SCALING, GUTTING AND PREPARING FISH TO BE COOKED WHOLE
Many fish recipes call for the fish to be prepared with the guts and gills removed. Most fish can be purchased this way from the market. If you don’t want to deal with cleaning fish, you can certainly avoid it, but it is a good skill to learn. I do it because I like to fish and in that case, it is my only option. Beyond that, I feel it gives me more options for how to prepare my fish and it allows me to more closely control the quality. A whole fish gives more clues regarding freshness and I believe I can do a better job than some of the fish market guys. I also believe that a fish keeps better in whole form than filleted. I highly recommend you learn how to do it. If nothing else, you’ll get an interesting lesson in fish anatomy.
To process a whole fish, start by determining what you want to do with it. In this lesson, we are preparing a fish to be roasted whole. That means it should have the scales, guts, and gills removed. If you prefer, you can also remove the head. If possible, I always leave the head attached because every bit of meat that is exposed will dry out. Leaving the fish intact with the fewest possible cuts will produce the best end product.
Remove the Scales
Do this before you make any cuts on the fish. It is much harder to work around cut edges.
There are many commercial products available to help with this. There are metal devices that look like a comb that work by raking across the scales and stripping them off. There are devices that look like rakes that are dragged against the grain of the scales to remove them. There are even electric tumblers that look like a rock polisher the tumble the scales off the fish. You can use high pressure water to blast the scales off. A stiff bristle brush will also work. I have a fish scaler that I like, made of a stick and three bottle caps. If you don’t do this often, the back of a knife is totally adequate. If you plan to do it regularly, get a tool designed for it. They can be purchased for under $5. For the hand tools, the process is simple. Just hold the fish by the head in the sink, and scrub it with the device. Be careful to get close to the gills and all the way to the edges. Change angles until you find a direction that works best. This varies by species. Make sure not to press too hard as this could damage the meat. If the skin tears or gouges, you are pressing too hard. Rinse it when you are done and feel it to check for scales that are still attached. The fish should feel soft and smooth.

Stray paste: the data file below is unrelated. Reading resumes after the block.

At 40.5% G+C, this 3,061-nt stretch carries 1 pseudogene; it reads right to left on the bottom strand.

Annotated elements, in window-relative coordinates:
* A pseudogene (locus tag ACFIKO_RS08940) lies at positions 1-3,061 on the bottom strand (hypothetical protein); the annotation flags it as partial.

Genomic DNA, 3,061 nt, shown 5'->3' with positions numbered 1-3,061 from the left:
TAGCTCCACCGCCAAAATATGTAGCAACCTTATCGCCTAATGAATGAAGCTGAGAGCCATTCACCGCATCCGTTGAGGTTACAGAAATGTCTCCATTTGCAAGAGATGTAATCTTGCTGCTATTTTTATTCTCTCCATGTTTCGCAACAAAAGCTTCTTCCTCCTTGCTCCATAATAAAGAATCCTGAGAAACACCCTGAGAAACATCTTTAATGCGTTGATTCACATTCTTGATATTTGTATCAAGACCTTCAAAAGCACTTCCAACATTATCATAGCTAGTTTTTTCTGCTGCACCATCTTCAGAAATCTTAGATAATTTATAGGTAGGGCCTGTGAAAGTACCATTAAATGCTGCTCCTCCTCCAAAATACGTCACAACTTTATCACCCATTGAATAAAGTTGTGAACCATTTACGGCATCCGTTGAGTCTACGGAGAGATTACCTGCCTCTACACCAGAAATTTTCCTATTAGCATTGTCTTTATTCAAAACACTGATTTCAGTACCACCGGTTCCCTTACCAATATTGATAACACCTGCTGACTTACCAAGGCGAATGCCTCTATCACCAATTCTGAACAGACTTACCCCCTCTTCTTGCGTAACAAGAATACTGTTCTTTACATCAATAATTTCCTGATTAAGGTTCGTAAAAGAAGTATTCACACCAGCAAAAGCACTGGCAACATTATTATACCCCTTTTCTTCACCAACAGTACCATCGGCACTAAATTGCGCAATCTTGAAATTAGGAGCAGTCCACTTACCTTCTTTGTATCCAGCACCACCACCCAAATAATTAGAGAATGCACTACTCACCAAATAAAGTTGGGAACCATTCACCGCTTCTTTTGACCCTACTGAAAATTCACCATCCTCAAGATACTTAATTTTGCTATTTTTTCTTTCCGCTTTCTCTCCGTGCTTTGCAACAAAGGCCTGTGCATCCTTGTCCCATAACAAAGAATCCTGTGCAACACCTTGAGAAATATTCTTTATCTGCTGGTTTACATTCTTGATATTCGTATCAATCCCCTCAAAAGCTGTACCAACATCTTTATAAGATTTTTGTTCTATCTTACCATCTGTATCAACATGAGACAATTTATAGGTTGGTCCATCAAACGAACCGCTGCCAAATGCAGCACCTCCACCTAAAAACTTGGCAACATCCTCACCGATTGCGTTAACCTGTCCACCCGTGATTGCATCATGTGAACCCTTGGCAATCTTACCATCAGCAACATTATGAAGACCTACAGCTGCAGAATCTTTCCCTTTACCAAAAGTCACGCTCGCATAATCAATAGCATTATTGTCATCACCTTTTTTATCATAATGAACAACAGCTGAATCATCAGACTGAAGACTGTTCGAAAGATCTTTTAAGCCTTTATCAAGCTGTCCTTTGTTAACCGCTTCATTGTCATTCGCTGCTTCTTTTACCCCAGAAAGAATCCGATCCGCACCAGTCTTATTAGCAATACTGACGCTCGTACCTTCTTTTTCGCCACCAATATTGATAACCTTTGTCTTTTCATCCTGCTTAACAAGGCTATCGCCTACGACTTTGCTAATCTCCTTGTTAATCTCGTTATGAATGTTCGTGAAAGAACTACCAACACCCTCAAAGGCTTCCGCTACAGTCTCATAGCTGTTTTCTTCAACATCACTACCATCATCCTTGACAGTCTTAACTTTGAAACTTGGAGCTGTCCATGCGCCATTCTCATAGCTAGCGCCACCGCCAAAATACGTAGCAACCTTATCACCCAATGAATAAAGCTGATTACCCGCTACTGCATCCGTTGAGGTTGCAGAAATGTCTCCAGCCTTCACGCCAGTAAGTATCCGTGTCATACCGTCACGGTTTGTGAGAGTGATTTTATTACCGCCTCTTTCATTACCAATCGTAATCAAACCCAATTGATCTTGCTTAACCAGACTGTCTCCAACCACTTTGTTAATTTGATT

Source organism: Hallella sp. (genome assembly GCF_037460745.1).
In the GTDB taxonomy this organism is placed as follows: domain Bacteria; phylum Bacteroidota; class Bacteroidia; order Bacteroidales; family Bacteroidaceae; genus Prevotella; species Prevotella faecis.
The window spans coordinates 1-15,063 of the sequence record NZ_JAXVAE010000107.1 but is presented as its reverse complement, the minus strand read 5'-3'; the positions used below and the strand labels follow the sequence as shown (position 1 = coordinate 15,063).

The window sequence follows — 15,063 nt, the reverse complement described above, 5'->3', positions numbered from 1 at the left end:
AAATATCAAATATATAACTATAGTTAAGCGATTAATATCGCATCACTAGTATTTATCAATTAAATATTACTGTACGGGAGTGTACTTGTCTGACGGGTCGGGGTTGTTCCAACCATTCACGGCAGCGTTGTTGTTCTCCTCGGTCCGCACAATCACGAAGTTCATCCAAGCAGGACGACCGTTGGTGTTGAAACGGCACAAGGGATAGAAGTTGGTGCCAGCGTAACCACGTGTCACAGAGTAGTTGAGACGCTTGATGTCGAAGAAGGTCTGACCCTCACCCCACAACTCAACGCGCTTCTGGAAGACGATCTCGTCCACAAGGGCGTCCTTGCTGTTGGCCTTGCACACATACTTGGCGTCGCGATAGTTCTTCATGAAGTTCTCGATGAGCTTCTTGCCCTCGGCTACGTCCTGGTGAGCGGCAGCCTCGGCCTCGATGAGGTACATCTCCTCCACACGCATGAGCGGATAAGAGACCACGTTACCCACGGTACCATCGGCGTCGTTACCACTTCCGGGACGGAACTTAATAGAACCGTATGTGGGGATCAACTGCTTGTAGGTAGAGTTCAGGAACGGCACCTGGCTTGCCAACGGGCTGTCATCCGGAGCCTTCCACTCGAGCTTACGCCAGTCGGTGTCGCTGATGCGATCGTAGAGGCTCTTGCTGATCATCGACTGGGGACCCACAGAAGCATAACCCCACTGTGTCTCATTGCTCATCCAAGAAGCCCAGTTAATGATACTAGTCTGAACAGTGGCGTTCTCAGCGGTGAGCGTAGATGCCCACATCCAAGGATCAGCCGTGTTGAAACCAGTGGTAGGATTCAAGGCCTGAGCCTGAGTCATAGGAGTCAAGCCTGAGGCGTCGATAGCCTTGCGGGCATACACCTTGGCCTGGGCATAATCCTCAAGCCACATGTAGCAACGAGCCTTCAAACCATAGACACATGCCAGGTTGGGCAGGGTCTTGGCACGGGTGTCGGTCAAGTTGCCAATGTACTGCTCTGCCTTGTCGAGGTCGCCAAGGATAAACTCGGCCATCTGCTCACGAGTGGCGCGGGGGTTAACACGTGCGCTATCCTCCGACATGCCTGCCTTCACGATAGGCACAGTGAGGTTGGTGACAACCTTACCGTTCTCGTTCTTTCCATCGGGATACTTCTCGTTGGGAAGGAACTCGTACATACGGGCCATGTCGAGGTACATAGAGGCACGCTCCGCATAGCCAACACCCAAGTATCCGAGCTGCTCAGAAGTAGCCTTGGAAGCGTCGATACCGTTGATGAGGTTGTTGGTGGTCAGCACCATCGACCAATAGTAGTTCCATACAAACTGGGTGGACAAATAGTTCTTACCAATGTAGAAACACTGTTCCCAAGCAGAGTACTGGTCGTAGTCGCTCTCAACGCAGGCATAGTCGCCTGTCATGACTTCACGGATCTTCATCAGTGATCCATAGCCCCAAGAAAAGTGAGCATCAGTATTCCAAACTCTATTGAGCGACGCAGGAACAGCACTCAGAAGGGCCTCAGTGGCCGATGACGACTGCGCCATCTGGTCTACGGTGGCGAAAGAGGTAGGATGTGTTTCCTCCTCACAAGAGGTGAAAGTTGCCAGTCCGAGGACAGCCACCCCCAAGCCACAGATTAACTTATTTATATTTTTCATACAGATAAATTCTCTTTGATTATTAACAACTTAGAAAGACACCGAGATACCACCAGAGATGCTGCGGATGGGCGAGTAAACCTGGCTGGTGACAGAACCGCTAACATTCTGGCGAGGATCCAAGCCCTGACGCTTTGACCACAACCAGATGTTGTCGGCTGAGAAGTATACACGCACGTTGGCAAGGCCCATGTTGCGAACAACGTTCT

Start by inserting a knife shallowly into the belly of the fish, just in front of the anal fin and facing toward the head. Try not to cut anything inside. The goal is just to open the cavity. Cut all the way to the base of the jaw of the fish.
Sometimes the bone between the pelvic fins can be hard to cut. It is OK to go around it as needed.
Open the fish like a book and start pulling out the viscera. It can be a little gross. Use a glove if it bothers you. Try to avoid puncturing anything. Make cuts as needed to free anything connected to the fish body. Often it will come out in one piece. You will have to cut the esophagus on the front end. If you are removing the gills, you can leave the guts attached to the gills.
Once you have removed the viscera, rinse out the cavity. There may be some dark matter on either side of the spine that resembles blood. These are the fish’s kidneys. Scrape it with the point of a knife or brush it with a stiff brush to break it up. Rinse it out with water. It is not critical that you get all of it out, but get it as clean as you can.
Removing the Gills
Using a pair of scissors, cut attachment at the base of the jaw, under the tongue.
Cut around the gill plate where the gills attach.
Work around the entirety of the gills and cut every place where it is attached. The gills and the tongue will come out, along with any viscera that is attached to the gills. Rinse everything thoroughly. Your fish is now ready to cook.
Another step that I often take is to make several cuts down to the bones on each side. You can pack these cuts with spices when you roast the fish.